What do sex crimes have to do with Obamacare?

Discussion in 'Healthcare/Insurance/Govt Healthcare' started by ScreamingEagle, Dec 14, 2010.

  1. ScreamingEagle

    ScreamingEagle Gold Member

    Jul 5, 2004
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    A lot, according to William Eskridge, who was my constitutional law professor at Yale Law School and is one the country’s leading scholars on the complex and nuanced interaction between Congress, the presidency and the courts.

    Justice Stephen Breyer wrote the opinion, but several of the conservatives the Obama administration needs to win over on the healthcare law joined it, including Chief Justice John Roberts and Samuel Alito. The decision hinges upon the Necessary and Proper Clause of the Constitution, which gives Congress the authority to enact laws that carry out its legislative mandate.

    Nowhere does the Constitution give Congress the power to imprison sex criminals; the words don’t even appear in the document. But Breyer ruled — with Roberts signing off on “every comma and sentence,” Eskridge notes — that the Necessary and Proper Clause allows Congress to enact such laws as long as they are “rationally related to a constitutionally enumerated power.” Stripped to its essence, Comstock says as long as the goal is to further one of the powers given Congress, the law is probably OK. And since Roberts joined the majority, Eskridge said, he probably assigned the case to archliberal Breyer.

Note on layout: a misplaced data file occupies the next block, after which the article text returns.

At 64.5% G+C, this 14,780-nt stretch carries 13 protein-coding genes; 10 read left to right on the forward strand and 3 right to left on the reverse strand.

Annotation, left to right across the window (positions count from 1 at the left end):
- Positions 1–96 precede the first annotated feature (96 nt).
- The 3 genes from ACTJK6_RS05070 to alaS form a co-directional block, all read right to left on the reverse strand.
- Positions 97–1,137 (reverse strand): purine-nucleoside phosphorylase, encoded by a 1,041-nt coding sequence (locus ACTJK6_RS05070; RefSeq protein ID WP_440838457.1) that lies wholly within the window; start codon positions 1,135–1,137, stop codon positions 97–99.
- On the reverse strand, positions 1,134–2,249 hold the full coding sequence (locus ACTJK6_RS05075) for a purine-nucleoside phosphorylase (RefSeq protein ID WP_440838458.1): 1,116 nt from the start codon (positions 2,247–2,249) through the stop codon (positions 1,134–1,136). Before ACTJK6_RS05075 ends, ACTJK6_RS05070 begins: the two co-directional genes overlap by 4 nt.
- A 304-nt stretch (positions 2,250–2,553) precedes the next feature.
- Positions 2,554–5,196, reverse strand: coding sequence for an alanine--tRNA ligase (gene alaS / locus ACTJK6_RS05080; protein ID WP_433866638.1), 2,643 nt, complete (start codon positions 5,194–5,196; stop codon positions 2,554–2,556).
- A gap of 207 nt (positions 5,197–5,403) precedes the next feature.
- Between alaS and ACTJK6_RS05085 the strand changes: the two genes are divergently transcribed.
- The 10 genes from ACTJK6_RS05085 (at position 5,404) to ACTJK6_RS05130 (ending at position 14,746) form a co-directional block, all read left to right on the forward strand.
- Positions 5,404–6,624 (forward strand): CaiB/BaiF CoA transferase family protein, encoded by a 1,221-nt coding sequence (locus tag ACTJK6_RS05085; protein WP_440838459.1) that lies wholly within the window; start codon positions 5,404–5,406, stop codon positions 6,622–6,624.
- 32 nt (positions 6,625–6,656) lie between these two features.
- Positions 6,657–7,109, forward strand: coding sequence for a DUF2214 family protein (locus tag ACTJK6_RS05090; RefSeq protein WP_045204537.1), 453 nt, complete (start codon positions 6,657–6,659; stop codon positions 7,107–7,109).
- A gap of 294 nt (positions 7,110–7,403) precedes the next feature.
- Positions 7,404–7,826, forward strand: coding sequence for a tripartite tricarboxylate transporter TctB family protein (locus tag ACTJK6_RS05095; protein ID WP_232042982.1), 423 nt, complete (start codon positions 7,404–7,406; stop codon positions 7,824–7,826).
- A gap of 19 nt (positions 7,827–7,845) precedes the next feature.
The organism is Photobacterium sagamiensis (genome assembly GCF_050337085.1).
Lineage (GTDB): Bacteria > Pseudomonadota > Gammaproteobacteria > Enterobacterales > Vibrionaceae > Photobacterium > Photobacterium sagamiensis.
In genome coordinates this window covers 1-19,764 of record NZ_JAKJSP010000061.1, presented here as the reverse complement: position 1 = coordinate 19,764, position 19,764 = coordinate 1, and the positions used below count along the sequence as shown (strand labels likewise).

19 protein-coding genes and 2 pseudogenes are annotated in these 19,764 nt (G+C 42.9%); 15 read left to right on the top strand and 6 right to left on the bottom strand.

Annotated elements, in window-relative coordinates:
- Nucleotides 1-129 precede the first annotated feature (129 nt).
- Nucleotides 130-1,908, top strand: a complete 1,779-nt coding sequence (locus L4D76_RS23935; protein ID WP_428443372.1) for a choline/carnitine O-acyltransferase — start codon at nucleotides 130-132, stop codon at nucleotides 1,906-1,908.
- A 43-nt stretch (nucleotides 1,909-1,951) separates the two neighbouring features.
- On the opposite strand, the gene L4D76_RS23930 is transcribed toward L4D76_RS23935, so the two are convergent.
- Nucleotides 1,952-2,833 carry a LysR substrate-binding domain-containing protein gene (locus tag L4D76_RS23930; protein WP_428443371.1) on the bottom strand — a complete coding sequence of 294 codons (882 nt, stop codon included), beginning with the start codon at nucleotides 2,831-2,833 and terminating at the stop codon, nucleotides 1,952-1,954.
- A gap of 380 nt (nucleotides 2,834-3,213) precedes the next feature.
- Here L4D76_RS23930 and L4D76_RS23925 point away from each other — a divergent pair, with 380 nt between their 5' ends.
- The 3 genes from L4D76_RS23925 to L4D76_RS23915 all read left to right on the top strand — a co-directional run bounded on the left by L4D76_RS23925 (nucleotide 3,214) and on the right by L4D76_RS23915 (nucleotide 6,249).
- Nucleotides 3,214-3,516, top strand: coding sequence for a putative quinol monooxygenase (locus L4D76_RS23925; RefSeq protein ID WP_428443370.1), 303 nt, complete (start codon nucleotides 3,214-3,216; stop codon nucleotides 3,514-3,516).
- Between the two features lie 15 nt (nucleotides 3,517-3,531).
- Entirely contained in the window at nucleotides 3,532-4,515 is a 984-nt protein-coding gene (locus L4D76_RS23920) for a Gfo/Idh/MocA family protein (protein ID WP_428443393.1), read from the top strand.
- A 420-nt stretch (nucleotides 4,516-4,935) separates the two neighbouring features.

Regulating interstate commerce is definitely one of the Article I powers given to Congress. And healthcare is one of the largest components of the interstate economy. And Congress already has passed laws providing for healthcare for poor people and the elderly (just as it had long been involved in the treatment of mentally ill prisoners before Comstock came along, a fact noted in the decision). Obamacare is simply an effort to rationalize the healthcare system for a broader swath of the population, Eskridge said, with the individual mandate a necessary condition without which the private insurance industry would collapse.

    “If it’s neccesary and proper for healthcare reform to work that there be an individual mandate — which is obvious to any businessperson — then it should be upheld,” Eskridge said. “This is the largest sector of our economy, and it’s growing.”

    Obamacare Defenders May Have Precedent They Need - Daniel Fisher - Full Disclosure - Forbes

    Is this precedent enough....?

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